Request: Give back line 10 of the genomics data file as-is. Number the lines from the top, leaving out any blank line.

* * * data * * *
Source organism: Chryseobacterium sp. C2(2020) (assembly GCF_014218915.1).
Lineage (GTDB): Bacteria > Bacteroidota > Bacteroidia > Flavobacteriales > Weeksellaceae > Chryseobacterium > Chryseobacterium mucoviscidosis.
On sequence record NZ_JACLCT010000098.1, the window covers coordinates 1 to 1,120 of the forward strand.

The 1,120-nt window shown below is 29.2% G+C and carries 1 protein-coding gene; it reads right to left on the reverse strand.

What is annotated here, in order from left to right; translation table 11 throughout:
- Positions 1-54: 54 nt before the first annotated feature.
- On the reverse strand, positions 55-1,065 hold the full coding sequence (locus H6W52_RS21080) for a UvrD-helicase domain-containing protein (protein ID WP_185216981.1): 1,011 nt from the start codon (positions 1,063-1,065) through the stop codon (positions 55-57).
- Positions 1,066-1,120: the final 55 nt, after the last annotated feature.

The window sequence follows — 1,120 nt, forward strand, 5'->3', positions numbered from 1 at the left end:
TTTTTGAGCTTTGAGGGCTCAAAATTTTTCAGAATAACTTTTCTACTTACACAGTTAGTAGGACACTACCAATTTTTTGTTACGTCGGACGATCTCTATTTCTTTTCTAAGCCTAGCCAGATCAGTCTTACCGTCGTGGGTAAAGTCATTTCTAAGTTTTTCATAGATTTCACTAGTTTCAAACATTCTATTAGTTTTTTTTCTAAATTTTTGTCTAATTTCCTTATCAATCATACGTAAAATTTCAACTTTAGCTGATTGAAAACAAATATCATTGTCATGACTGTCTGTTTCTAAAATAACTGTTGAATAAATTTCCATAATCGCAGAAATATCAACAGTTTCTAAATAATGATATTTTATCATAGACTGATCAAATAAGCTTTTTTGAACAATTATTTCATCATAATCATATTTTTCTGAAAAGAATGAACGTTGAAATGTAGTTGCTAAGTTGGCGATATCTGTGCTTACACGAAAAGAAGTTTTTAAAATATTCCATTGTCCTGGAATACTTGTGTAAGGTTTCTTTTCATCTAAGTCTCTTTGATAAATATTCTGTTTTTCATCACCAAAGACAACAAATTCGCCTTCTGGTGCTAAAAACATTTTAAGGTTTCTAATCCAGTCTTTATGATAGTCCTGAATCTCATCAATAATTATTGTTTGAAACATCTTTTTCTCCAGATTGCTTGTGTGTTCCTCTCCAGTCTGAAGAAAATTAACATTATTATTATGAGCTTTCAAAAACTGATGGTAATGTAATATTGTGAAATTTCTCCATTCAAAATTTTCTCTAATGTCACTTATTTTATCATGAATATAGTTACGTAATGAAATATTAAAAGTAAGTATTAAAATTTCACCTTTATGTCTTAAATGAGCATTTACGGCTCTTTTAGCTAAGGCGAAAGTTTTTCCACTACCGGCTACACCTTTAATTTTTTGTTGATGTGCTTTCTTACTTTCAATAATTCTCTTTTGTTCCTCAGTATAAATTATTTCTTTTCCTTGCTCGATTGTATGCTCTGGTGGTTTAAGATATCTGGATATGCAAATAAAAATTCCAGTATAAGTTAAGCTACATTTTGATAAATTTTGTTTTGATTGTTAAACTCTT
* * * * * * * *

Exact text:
TTTTTGAGCTTTGAGGGCTCAAAATTTTTCAGAATAACTTTTCTACTTACACAGTTAGTAGGACACTACCAATTTTTTGTTACGTCGGACGATCTCTATTTCTTTTCTAAGCCTAGCCAGATCAGTCTTACCGTCGTGGGTAAAGTCATTTCTAAGTTTTTCATAGATTTCACTAGTTTCAAACATTCTATTAGTTTTTTTTCTAAATTTTTGTCTAATTTCCTTATCAATCATACGTAAAATTTCAACTTTAGCTGATTGAAAACAAATATCATTGTCATGACTGTCTGTTTCTAAAATAACTGTTGAATAAATTTCCATAATCGCAGAAATATCAACAGTTTCTAAATAATGATATTTTATCATAGACTGATCAAATAAGCTTTTTTGAACAATTATTTCATCATAATCATATTTTTCTGAAAAGAATGAACGTTGAAATGTAGTTGCTAAGTTGGCGATATCTGTGCTTACACGAAAAGAAGTTTTTAAAATATTCCATTGTCCTGGAATACTTGTGTAAGGTTTCTTTTCATCTAAGTCTCTTTGATAAATATTCTGTTTTTCATCACCAAAGACAACAAATTCGCCTTCTGGTGCTAAAAACATTTTAAGGTTTCTAATCCAGTCTTTATGATAGTCCTGAATCTCATCAATAATTATTGTTTGAAACATCTTTTTCTCCAGATTGCTTGTGTGTTCCTCTCCAGTCTGAAGAAAATTAACATTATTATTATGAGCTTTCAAAAACTGATGGTAATGTAATATTGTGAAATTTCTCCATTCAAAATTTTCTCTAATGTCACTTATTTTATCATGAATATAGTTACGTAATGAAATATTAAAAGTAAGTATTAAAATTTCACCTTTATGTCTTAAATGAGCATTTACGGCTCTTTTAGCTAAGGCGAAAGTTTTTCCACTACCGGCTACACCTTTAATTTTTTGTTGATGTGCTTTCTTACTTTCAATAATTCTCTTTTGTTCCTCAGTATAAATTATTTCTTTTCCTTGCTCGATTGTATGCTCTGGTGGTTTAAGATATCTGGATATGCAAATAAAAATTCCAGTATAAGTTAAGCTACATTTTGATAAATTTTGTTTTGATTGTTAAACTCTT